Earlier this week His Royal Highness (HRH) The Duke of Kent was given a unique insight into the history of the Royal National Lifeboat Institution (RNLI) during a visit to the RNLI Historic Lifeboat Collection, the UK’s largest display of RNLI historic lifeboats.
The Duke was shown three of the charity’s most iconic and significant lifeboats, which between them have saved more than 300 lives at sea, and a lifeguard feature to represent the RNLI Lifeguard Service’s contribution since 2001.
The tour of the four displays came as part of a private visit by HRH, who has been the RNLI’s President for over half a century.
During the visit, hosted by The Lady Colgrain, Her Majesty’s Lord-Lieutenant of Kent, The Duke met 21 of the charity’s volunteers and employees, including RNLI lifeguards and lifeboat crew, and heritage and water safety champions from across the South East of England.
Shortly after his arrival, The Duke presented Mrs Tina Smith, RNLI Historic Lifeboat Collection Volunteer and former lifeboat crew, with a 20-year Long Service Award for operational service at Gravesend Lifeboat Station.
Image: HRH Duke of Kent with Tina Smith, RNLI
The highlight of HRH’s visit was an insight into four unique displays illustrating how the RNLI’s role in saving lives at sea has developed and evolved over nearly two centuries. The Duke was shown:
- Watson class lifeboat Susan Ashley, the first lifeboat to have a superstructure made out of aluminium and one of thirteen 41ft Watson class boats designed for slipway launching. Susan Ashley saved 67 lives during her service at Sennen Cove in Cornwall and Barry Dock in Wales from 1948 to 1979.
- E class lifeboat Olive Lara Deare, with powerful waterjets instead of propellers, used on the fast, busy waters of the Thames. Olive Laura Deare was on service from 2002 to 2012, predominately at Gravesend but also Tower and Chiswick Lifeboat Stations and saved 43 lives.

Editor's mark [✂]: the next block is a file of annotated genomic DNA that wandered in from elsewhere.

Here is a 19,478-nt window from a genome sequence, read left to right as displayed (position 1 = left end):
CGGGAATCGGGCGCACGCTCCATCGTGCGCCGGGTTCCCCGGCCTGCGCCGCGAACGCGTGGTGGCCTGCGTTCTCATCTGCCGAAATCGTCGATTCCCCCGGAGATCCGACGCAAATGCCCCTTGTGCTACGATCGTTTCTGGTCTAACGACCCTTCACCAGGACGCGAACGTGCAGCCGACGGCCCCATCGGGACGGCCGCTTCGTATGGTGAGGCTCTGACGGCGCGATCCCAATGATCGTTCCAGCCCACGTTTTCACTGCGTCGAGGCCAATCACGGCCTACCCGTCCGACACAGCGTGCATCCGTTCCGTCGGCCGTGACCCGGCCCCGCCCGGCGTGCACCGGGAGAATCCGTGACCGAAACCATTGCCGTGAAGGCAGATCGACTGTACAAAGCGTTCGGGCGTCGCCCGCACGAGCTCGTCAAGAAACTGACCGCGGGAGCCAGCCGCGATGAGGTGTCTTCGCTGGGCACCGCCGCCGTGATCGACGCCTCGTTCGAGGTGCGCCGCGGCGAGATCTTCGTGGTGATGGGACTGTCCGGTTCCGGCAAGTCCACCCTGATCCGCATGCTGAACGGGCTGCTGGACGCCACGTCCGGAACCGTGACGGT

- Liverpool class lifeboat Louisa Heartwell, the newest addition to the collection, which is currently being restored by RNLI Heritage volunteers. She was afloat for 120 years, saved 195 lives, and is a testament to the legendary Henry Blogg who was awarded multiple Gallantry Medals for bravery. Lifeboat Louisa Heartwell is one of the last remaining pulling and sailing Liverpool class lifeboats.
Finally, The Duke was shown a special feature demonstrating the work of the RNLI’s lifeguards who have been saving lives on UK beaches for more than twenty years. He was met there by two of the charity’s senior lifeguards from Hastings and two water safety representatives from Gravesend Lifeboat Station.
Before departing, HRH presented Volunteer Gallery Manager and Gravesend Lifeboat Station Thames Commander and Acting Station Manager, Ian Smith, with a signed certificate to commemorate his visit during The Queen’s Platinum Jubilee Year which Ian received on behalf of the RNLI Historic Lifeboat Collection.
Image: HRH Duke of Kent with Ian Smith, RNLI
All RNLI volunteers and staff joined HRH for a group picture at the entrance of the museum, encompassing the RNLI’s ‘one crew’ ethos for the incredible contribution everyone has made to saving lives at sea for nearly 200 years.
Image: HRH Duke of Kent with RNLI Historic Lifeboat Collection
Ian Smith said: ‘It has been an honour to have the charity’s President, The Duke of Kent, with us today. We have taken immense pleasure in giving him a tour of our museum and presenting some of the most iconic lifeboats which have served around the coastlines of the UK and Ireland.’
‘We would like to thank The Duke for visiting the gallery and meeting with our lifesavers who continue doing remarkable work in Kent, and across the South East and London.’
‘Our volunteers and employees representing a variety of roles are here today as ‘one crew’ to recognise our appreciation for The Duke’s generosity and long-lasting commitment to the RNLI’s lifesaving work.’
Image: HRH Duke of Kent with RNLI Volunteers
The Duke started his visit at Commissioner’s House, where he was welcomed by The Lady Colgrain, Her Majesty’s Lord-Lieutenant of Kent, and Mr Richard Morsley, Chief Executive of Chatham Historic Dockyard Trust. Alongside them were Mr Eddie Donaldson OBE, RNLI Deputy Chair and Treasurer, and Mr Ian Smith, Volunteer Gallery Manager at RNLI Chatham Historic Lifeboat Collection and Gravesend Lifeboat Station Thames Commander and Acting Station Manager.
HRH The Duke of Kent has been President of the charity since 1969 after succeeding his parents.
Home to the UK’s largest collection of historic lifeboats from the RNLI, the RNLI Historic Lifeboat Collection features over 100 years of lifeboat history, and the changes that have happened over time to help continue the charity’s mission of saving lives at sea.
Image: HRH Duke of Kent with Ian Smith, RNLI
Housed in an 1848 covered slip, the museum has a carefully curated selection of 20 vessels in total, from the earliest 1897 pulling and sailing lifeboat to the inshore vessels funded by Blue Peter appeals and the Arun class all-weather lifeboat, preserving the RNLI’s long and fascinating history.